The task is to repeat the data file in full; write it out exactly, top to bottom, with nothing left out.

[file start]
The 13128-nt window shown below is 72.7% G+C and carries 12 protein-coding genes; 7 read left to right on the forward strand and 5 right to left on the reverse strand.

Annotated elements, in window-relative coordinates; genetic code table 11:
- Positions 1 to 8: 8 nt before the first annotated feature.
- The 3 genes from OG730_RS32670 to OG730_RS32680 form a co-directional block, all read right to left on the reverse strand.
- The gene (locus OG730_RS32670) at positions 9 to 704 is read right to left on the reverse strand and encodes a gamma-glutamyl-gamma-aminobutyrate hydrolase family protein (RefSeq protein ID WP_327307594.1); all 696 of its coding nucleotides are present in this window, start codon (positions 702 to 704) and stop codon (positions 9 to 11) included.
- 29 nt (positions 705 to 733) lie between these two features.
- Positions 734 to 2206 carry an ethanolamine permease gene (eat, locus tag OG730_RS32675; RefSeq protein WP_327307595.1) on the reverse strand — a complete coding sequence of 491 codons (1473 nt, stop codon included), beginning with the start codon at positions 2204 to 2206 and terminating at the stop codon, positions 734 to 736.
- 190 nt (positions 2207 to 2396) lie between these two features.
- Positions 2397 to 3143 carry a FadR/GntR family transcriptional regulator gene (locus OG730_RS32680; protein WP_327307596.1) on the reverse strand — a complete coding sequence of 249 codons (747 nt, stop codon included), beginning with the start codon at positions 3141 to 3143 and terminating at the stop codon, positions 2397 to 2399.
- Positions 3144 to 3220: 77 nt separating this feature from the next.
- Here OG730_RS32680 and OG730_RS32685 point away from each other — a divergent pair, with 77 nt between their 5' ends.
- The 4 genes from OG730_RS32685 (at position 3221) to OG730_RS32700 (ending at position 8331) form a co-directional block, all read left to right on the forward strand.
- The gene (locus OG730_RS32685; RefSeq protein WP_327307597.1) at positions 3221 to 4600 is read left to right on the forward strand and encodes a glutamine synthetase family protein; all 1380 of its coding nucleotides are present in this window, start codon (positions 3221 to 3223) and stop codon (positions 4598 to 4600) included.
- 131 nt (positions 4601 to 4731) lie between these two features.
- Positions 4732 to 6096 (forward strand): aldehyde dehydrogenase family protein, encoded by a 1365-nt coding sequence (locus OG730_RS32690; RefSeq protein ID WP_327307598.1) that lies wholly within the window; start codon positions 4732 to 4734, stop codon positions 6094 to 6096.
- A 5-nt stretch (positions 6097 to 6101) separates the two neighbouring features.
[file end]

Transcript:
The 13128-nt window shown below is 72.7% G+C and carries 12 protein-coding genes; 7 read left to right on the forward strand and 5 right to left on the reverse strand.

Annotated elements, in window-relative coordinates; genetic code table 11:
- Positions 1 to 8: 8 nt before the first annotated feature.
- The 3 genes from OG730_RS32670 to OG730_RS32680 form a co-directional block, all read right to left on the reverse strand.
- The gene (locus OG730_RS32670) at positions 9 to 704 is read right to left on the reverse strand and encodes a gamma-glutamyl-gamma-aminobutyrate hydrolase family protein (RefSeq protein ID WP_327307594.1); all 696 of its coding nucleotides are present in this window, start codon (positions 702 to 704) and stop codon (positions 9 to 11) included.
- 29 nt (positions 705 to 733) lie between these two features.
- Positions 734 to 2206 carry an ethanolamine permease gene (eat, locus tag OG730_RS32675; RefSeq protein WP_327307595.1) on the reverse strand — a complete coding sequence of 491 codons (1473 nt, stop codon included), beginning with the start codon at positions 2204 to 2206 and terminating at the stop codon, positions 734 to 736.
- 190 nt (positions 2207 to 2396) lie between these two features.
- Positions 2397 to 3143 carry a FadR/GntR family transcriptional regulator gene (locus OG730_RS32680; protein WP_327307596.1) on the reverse strand — a complete coding sequence of 249 codons (747 nt, stop codon included), beginning with the start codon at positions 3141 to 3143 and terminating at the stop codon, positions 2397 to 2399.
- Positions 3144 to 3220: 77 nt separating this feature from the next.
- Here OG730_RS32680 and OG730_RS32685 point away from each other — a divergent pair, with 77 nt between their 5' ends.
- The 4 genes from OG730_RS32685 (at position 3221) to OG730_RS32700 (ending at position 8331) form a co-directional block, all read left to right on the forward strand.
- The gene (locus OG730_RS32685; RefSeq protein WP_327307597.1) at positions 3221 to 4600 is read left to right on the forward strand and encodes a glutamine synthetase family protein; all 1380 of its coding nucleotides are present in this window, start codon (positions 3221 to 3223) and stop codon (positions 4598 to 4600) included.
- 131 nt (positions 4601 to 4731) lie between these two features.
- Positions 4732 to 6096 (forward strand): aldehyde dehydrogenase family protein, encoded by a 1365-nt coding sequence (locus OG730_RS32690; RefSeq protein ID WP_327307598.1) that lies wholly within the window; start codon positions 4732 to 4734, stop codon positions 6094 to 6096.
- A 5-nt stretch (positions 6097 to 6101) separates the two neighbouring features.